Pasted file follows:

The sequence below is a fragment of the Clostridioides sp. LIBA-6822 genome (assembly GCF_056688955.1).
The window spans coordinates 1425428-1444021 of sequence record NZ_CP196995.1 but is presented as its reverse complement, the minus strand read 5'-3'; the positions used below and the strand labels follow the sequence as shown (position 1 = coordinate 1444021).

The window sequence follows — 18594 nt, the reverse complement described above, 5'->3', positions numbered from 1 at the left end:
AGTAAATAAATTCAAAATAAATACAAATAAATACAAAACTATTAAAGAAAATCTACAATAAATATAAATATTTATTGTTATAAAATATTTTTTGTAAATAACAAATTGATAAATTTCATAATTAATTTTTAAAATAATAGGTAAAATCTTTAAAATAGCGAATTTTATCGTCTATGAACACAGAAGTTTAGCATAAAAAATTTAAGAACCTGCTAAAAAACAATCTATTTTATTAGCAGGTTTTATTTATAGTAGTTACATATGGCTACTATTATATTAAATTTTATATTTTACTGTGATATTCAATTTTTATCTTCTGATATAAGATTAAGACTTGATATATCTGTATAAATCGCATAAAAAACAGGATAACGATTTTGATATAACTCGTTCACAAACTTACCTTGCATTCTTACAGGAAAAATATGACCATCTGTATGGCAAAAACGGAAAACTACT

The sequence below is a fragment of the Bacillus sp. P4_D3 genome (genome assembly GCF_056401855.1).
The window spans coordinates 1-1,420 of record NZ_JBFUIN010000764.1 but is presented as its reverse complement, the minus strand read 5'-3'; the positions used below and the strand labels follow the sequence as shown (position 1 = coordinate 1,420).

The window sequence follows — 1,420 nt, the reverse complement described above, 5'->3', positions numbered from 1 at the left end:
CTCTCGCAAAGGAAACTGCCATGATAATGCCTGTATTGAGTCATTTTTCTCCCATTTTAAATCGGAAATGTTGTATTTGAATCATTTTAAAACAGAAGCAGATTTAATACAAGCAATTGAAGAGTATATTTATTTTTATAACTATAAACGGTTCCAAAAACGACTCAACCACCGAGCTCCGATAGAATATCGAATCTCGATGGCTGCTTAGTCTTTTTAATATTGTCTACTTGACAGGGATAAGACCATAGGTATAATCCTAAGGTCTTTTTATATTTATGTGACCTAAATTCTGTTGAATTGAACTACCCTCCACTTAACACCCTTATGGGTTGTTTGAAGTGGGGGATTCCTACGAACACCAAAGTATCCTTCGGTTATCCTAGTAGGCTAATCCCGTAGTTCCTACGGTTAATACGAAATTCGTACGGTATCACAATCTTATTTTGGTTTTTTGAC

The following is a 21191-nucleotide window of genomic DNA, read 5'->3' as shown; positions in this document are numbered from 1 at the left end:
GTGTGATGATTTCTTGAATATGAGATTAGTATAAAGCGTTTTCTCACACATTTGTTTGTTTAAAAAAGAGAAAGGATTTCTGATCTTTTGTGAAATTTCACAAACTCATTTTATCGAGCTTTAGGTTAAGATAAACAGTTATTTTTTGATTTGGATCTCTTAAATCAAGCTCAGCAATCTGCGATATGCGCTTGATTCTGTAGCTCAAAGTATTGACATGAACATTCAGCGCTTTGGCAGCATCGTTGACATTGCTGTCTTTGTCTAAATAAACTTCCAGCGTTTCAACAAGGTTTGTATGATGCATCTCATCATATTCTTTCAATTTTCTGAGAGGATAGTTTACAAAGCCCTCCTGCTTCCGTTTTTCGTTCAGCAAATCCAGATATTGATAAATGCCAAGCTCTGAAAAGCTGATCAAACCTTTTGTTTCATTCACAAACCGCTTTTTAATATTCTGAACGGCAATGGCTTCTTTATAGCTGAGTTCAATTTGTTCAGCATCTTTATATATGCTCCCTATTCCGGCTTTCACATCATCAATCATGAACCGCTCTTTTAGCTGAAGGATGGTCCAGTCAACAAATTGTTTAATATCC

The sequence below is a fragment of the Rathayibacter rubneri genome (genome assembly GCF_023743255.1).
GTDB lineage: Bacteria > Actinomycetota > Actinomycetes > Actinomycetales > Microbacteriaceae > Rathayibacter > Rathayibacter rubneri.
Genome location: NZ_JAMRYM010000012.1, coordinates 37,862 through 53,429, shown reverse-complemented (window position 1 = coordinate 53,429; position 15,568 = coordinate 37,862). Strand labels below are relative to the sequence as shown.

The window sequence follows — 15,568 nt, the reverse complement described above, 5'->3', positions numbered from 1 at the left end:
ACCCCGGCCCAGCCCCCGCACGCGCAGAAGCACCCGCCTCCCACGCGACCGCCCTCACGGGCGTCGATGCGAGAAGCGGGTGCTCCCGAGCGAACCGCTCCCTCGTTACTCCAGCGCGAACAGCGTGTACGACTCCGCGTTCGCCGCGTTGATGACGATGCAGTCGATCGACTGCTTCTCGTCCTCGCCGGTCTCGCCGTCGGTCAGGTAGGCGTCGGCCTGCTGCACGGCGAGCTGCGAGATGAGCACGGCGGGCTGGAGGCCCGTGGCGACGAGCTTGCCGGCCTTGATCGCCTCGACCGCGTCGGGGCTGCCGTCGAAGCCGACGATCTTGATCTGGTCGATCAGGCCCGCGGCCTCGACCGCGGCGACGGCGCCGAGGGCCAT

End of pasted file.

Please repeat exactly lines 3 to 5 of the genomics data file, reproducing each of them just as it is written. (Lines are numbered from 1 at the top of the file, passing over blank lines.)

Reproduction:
The window sequence follows — 18594 nt, the reverse complement described above, 5'->3', positions numbered from 1 at the left end:
AGTAAATAAATTCAAAATAAATACAAATAAATACAAAACTATTAAAGAAAATCTACAATAAATATAAATATTTATTGTTATAAAATATTTTTTGTAAATAACAAATTGATAAATTTCATAATTAATTTTTAAAATAATAGGTAAAATCTTTAAAATAGCGAATTTTATCGTCTATGAACACAGAAGTTTAGCATAAAAAATTTAAGAACCTGCTAAAAAACAATCTATTTTATTAGCAGGTTTTATTTATAGTAGTTACATATGGCTACTATTATATTAAATTTTATATTTTACTGTGATATTCAATTTTTATCTTCTGATATAAGATTAAGACTTGATATATCTGTATAAATCGCATAAAAAACAGGATAACGATTTTGATATAACTCGTTCACAAACTTACCTTGCATTCTTACAGGAAAAATATGACCATCTGTATGGCAAAAACGGAAAACTACT

The sequence below is a fragment of the Bacillus sp. P4_D3 genome (genome assembly GCF_056401855.1).